“We should be in no doubt that Africa faces its gravest threat in many years, and that national health and social protection systems will be severely tested.” Akinwumi Adesina.
The COVID-19 pandemic has unleashed health and economic crises across the world, including in Africa, undoing decades of economic growth and human development. Post-pandemic, comes the challenge of recovery and reviving growth.
The African Development Bank’ s 2020 edition of its Annual Development Effectiveness Review, (ADER) marks ten years since the report was first published to assess the institution’s and Africa’s progress. The report, which evaluates the Bank’s impact in 2019 in meeting strategic and cross-cutting objectives and on strengthening development impact, is even more relevant as one looks at the COVID-19 era challenges.
The current edition, released on 19 November, assesses the Bank’s progress on achieving each of its High 5 strategic priorities: Light Up and Power Africa, Feed Africa, Industrialize Africa, Integrate Africa, and Improve the Quality of Life for the People of Africa.
Although much has changed in the last decade, one thing remains the same: the Bank remains at the forefront in guiding Africa’s economies in times of both progress and crisis.
As African Development Bank president Akinwumi Adesina notes in the 2020 report’s foreword: “We should be in no doubt that Africa faces its gravest threat in many years, and that national health and social protection systems will be severely tested.”
The inaugural ADER was released in 2011—covering the previous year—just as regional member countries were emerging from the 2008 global financial crisis, which halted the continent’s impressive run of growth. “With a collective GDP of $1.6 trillion, Africa looked on the verge of sustained economic take-off,” the executive summary noted. “Then came the global financial crisis, which reduced Africa’s growth to 3% in 2009 and set the continent back significantly. We acted swiftly to help African countries limit the effects of the global financial crisis.” In terms of the Bank’s impact and operations, the inaugural edition concluded, “Overall, over three quarters of our projects reached or surpassed their expected outputs,” noting there was room to improve.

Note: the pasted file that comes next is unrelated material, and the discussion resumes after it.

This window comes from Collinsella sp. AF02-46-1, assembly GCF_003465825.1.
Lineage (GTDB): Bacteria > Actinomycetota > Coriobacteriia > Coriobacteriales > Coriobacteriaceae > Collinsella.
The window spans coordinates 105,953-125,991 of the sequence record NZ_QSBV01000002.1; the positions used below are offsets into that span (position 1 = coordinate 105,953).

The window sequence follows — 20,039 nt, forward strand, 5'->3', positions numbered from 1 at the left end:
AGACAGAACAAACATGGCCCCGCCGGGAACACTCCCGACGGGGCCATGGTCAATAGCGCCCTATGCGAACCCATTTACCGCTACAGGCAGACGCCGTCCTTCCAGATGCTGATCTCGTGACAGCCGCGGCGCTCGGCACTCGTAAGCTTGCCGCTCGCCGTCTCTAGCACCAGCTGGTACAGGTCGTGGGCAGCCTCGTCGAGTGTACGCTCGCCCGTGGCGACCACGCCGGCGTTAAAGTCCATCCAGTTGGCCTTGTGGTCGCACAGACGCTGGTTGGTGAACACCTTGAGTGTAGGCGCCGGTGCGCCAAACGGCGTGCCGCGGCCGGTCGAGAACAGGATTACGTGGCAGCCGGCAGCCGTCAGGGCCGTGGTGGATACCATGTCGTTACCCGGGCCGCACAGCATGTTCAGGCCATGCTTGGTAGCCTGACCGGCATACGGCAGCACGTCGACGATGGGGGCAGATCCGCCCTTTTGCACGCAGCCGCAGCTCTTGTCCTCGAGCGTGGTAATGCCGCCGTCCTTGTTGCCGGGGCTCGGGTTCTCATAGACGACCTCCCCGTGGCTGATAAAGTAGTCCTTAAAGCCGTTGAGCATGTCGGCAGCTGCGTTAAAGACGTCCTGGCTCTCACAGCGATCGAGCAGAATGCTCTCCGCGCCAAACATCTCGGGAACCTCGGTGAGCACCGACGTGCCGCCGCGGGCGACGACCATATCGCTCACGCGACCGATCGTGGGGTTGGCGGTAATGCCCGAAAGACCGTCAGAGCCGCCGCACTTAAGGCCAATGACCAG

Throughout the decade, the Bank continued to notch milestones in its operations. By 2012, its disbursement ratio stood at 22%– a significant improvement on the previous two years. Also at that time, 65% of new Bank projects were climate-proofed, a significant emerging priority for the institution.
ADER 2016 marked the first release of the report under the leadership of Adesina, and the introduction of the High 5 priorities as a benchmark for the Bank’s success while maintaining indicators from the earlier reports. The report also marked a shift toward greater decentralization of Bank operations to increase responsiveness to the needs of regional member countries. In 2015,the Bank exceeded its target of achieving a satisfactory rating on 78% of completed operations, hitting 83%. Further, 90% of completed operations had sustainable outcomes in that year, also beating expectations.
In the foreword to the 10th edition, Adesina notes the continent “has advanced steadily along the path towards a brighter future. Its progress has been driven by Africans’ determination to fulfil their potential as productive members of society and to forge better lives for themselves and their families, supported by continuing improvements in public services and infrastructure.”
Over the past years, the institution has posted strong progress toward meeting High-5 goals. For example, in the 2015-2019 period, 20 million people gained access to electricity, while 74 million people benefited from improvements in agriculture and 69 million people gained better access to transport.
The backdrop to these strong results is of course the continuing pandemic. As the 2020 report notes, “despite… the expectation that 2020 would be another year of growth, the COVID-19 pandemic will put many of Africa’s recent development gains at risk.” GDP might decline by as much as 3.4%, as a result of sharply reduced trade, tourism and remittances as well as lower prices for commodities.
The Bank’s swift response, setting up a COVID-19 response facility worth up to $10 billion has helped cushion some of the economic and health impacts.
The road to recovery is expected to be long and difficult but the Bank remains in a position to help Africa build back better and smarter, and at the same time to continue to strengthen its own operations.